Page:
The southwestern state is home to a large population of Hispanic voters, who still lean Democratic but have shown near-record support for Trump in recent surveys, and suburban voters, who have previously been a bulwark for Biden but haven’t shown strong support for him so far this cycle.

Arizona is also at the center of two important policy debates.

Since Arizona shares a border with Mexico, its residents have seen firsthand the results of Biden’s border crisis, an issue that should favor Trump.

Meanwhile, pro-choice activists are collecting signatures to place an abortion rights measure on the ballot, which could improve Democratic turnout.

Arizona is a toss-up.


Nevada hosts large working-class and Hispanic populations.

Many of these folks work in the heavily unionized hospitality industry, based in Las Vegas, and these voters swing Democratic.

Activating those voters has therefore given the left a turnout advantage since the late 2000s. (If you’ve ever heard of the “Reid Machine,” it’s referring to the late U.S. Senate leader from Nevada, Harry Reid.)

But the working class isn’t as Democratic as it used to be, and that has meant narrower margins for the left.

In 2022, the state’s largest teachers union declined to endorse Nevada’s incumbent Democratic governor, a body blow that resulted in a gubernatorial flip.

This state is a toss-up.


On the other side of the country lies Pennsylvania, tied at fifth for the highest number of electoral college votes in the country.

It contains some of the deepest blue and deepest red voters.

The major cities, Philadelphia and Pittsburgh, bookend the state. They are home to scores of heavily Democratic urban voters and wealthy, college-educated suburban voters. Both groups gave Biden his victory in 2020.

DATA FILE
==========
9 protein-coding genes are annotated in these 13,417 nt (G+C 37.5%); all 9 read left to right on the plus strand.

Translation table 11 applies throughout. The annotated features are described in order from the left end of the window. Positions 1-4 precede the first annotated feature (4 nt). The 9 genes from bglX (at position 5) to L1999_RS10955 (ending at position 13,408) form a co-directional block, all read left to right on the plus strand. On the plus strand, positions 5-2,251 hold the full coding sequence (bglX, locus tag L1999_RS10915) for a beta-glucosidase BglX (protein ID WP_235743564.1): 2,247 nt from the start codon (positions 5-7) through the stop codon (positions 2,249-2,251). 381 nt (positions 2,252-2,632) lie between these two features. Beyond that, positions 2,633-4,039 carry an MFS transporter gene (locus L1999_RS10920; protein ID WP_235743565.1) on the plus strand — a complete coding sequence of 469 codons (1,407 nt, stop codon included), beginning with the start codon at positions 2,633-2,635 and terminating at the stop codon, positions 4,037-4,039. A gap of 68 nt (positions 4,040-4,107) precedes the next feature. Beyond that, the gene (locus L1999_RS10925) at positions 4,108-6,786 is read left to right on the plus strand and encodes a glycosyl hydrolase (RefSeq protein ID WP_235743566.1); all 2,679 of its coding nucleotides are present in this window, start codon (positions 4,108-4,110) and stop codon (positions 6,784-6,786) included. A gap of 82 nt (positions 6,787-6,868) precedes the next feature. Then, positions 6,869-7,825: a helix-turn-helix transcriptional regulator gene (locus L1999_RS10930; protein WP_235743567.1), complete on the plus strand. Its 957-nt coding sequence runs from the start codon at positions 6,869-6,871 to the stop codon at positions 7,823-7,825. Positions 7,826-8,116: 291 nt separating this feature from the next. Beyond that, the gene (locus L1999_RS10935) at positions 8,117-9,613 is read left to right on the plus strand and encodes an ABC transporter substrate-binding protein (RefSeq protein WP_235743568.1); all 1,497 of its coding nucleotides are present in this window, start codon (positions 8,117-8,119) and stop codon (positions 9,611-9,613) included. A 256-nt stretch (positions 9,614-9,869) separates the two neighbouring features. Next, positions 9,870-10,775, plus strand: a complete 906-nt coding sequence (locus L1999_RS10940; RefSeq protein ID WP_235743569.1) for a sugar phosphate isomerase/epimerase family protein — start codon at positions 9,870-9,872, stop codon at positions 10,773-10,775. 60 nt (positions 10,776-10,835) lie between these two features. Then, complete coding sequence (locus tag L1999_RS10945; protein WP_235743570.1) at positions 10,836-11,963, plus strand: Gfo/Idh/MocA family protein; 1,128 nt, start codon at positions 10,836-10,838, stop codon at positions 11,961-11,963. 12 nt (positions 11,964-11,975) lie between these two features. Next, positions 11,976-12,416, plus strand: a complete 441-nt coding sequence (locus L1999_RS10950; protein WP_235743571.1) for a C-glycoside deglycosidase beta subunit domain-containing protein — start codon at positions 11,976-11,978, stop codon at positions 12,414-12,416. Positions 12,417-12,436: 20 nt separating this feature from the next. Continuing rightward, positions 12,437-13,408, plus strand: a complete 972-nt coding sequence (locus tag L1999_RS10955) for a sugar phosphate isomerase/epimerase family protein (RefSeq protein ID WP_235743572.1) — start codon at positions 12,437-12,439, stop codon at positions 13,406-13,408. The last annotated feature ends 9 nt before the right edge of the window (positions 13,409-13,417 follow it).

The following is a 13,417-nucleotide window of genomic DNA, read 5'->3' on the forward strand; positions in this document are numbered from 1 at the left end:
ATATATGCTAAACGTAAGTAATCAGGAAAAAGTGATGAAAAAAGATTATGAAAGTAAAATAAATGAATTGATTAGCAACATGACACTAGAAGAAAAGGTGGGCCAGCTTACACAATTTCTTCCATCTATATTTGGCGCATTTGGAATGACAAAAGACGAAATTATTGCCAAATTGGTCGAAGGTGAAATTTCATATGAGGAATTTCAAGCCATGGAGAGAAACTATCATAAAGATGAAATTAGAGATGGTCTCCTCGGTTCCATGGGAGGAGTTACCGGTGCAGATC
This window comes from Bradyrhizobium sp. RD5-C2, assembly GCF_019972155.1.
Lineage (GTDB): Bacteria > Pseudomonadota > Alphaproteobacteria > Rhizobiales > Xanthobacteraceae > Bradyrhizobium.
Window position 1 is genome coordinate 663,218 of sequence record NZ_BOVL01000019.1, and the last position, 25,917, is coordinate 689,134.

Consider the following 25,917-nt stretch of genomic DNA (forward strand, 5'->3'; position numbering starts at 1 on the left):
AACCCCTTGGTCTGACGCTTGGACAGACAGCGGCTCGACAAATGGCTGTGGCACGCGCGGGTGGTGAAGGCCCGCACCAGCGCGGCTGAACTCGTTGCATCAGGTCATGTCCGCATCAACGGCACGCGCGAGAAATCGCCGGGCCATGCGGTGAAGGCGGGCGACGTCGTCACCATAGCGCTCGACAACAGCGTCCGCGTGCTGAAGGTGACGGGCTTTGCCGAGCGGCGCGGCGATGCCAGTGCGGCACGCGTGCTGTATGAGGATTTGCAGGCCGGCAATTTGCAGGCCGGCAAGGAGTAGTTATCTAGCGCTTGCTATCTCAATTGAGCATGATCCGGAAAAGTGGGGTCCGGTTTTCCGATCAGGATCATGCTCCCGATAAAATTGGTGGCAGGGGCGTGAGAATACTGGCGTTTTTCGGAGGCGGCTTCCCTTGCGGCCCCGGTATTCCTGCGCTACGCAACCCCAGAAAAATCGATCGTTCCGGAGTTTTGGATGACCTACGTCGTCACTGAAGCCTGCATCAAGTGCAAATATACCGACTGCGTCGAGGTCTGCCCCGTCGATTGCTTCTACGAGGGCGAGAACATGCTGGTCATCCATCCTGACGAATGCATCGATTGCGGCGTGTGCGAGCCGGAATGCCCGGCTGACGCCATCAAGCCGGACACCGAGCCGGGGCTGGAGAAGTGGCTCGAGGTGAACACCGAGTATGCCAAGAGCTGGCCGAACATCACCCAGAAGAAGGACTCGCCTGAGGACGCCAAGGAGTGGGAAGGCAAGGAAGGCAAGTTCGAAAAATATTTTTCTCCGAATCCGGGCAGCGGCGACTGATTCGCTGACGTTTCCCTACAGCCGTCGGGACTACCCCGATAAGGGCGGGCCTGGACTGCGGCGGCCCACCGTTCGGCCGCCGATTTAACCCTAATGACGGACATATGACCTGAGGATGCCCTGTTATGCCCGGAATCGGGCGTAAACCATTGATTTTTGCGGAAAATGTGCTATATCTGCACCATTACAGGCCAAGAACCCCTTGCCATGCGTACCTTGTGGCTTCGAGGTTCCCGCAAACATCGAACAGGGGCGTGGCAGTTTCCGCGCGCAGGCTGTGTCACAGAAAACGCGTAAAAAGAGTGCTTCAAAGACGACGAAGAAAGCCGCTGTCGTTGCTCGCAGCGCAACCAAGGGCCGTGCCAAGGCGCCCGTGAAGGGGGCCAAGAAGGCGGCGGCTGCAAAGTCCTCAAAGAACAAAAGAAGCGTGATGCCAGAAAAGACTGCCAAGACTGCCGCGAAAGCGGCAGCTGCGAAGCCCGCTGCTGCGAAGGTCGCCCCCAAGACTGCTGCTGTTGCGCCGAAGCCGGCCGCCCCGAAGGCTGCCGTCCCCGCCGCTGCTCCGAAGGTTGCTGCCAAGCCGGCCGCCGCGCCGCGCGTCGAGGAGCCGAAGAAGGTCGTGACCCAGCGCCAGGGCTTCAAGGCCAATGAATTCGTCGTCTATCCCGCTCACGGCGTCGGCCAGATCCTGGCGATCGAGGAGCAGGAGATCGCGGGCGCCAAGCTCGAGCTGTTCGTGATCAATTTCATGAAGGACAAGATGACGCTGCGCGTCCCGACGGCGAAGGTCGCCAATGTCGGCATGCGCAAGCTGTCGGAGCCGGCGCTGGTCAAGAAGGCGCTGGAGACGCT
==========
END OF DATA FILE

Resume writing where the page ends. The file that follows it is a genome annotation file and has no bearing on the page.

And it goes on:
In the middle lies dozens of predominantly White rural communities that are the core of Trump’s base. Places like Fulton County and Bedford County, in the south central part of the state, is where Trump got over 80% of the vote in 2020.

Those voters show up for the former president when he’s on the ballot.

Pennsylvania is a toss-up.


Wisconsin offers similar dynamics.

White non-college voters swept Trump to victory here in 2016. Biden reclaimed the state in 2020, but a majority in that group continued to support Trump.

Biden will hope to make up the difference again by turning out minority and suburban voters.

In a Fox News survey from late January, Wisconsin was tied up at 47% a piece.

This state is a toss-up.

Biden has a small advantage in two Midwestern states


Trump pulled off a surprise victory in 2016 in Michigan, but since then, it’s been all blue.

Biden won the state by a 3-point margin in 2020, and two years later, Democrats took full control of the state government for the first time in nearly 40 years.